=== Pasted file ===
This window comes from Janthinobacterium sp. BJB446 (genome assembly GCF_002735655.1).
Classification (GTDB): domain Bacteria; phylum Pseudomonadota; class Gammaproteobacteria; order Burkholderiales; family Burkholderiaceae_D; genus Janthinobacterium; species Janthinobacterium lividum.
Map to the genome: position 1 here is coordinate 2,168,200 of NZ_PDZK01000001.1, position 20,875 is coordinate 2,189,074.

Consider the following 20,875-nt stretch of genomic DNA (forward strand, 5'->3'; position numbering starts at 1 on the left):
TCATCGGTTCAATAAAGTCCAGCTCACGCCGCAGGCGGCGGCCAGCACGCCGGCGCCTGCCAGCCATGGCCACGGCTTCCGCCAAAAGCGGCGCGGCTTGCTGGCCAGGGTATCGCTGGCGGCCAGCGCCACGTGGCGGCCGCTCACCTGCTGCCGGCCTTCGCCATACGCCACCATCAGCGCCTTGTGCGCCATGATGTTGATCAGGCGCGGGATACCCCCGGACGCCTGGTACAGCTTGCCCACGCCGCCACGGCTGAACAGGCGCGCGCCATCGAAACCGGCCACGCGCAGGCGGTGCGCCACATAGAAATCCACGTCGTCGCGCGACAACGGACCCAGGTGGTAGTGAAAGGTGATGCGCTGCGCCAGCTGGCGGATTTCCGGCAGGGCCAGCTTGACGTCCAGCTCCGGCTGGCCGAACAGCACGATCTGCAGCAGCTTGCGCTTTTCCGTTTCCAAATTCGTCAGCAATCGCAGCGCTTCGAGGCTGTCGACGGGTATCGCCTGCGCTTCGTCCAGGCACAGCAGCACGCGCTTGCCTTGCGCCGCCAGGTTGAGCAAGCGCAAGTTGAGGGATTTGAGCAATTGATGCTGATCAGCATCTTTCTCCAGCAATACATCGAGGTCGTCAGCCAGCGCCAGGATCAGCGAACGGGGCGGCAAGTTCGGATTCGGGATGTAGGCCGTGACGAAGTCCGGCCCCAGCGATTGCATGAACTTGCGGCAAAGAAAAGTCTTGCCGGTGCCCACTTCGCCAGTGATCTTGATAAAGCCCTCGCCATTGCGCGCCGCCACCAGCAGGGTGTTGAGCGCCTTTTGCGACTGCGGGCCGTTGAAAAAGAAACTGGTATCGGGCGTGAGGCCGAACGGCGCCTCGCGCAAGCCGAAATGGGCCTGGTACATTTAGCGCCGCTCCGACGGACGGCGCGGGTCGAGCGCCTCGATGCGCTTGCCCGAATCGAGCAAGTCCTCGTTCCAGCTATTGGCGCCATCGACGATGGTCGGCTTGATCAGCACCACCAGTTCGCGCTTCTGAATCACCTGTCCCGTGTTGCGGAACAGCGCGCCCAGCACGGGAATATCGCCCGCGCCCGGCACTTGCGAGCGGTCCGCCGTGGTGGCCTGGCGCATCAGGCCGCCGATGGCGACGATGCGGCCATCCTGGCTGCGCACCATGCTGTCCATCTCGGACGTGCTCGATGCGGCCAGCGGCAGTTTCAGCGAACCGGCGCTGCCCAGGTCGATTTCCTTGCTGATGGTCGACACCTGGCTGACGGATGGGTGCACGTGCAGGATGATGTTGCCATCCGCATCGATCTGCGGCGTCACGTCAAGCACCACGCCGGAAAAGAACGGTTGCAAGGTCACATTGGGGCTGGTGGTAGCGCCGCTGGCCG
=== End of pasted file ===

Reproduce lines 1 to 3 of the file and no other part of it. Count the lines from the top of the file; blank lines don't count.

This window comes from Janthinobacterium sp. BJB446 (genome assembly GCF_002735655.1).
Classification (GTDB): domain Bacteria; phylum Pseudomonadota; class Gammaproteobacteria; order Burkholderiales; family Burkholderiaceae_D; genus Janthinobacterium; species Janthinobacterium lividum.
Map to the genome: position 1 here is coordinate 2,168,200 of NZ_PDZK01000001.1, position 20,875 is coordinate 2,189,074.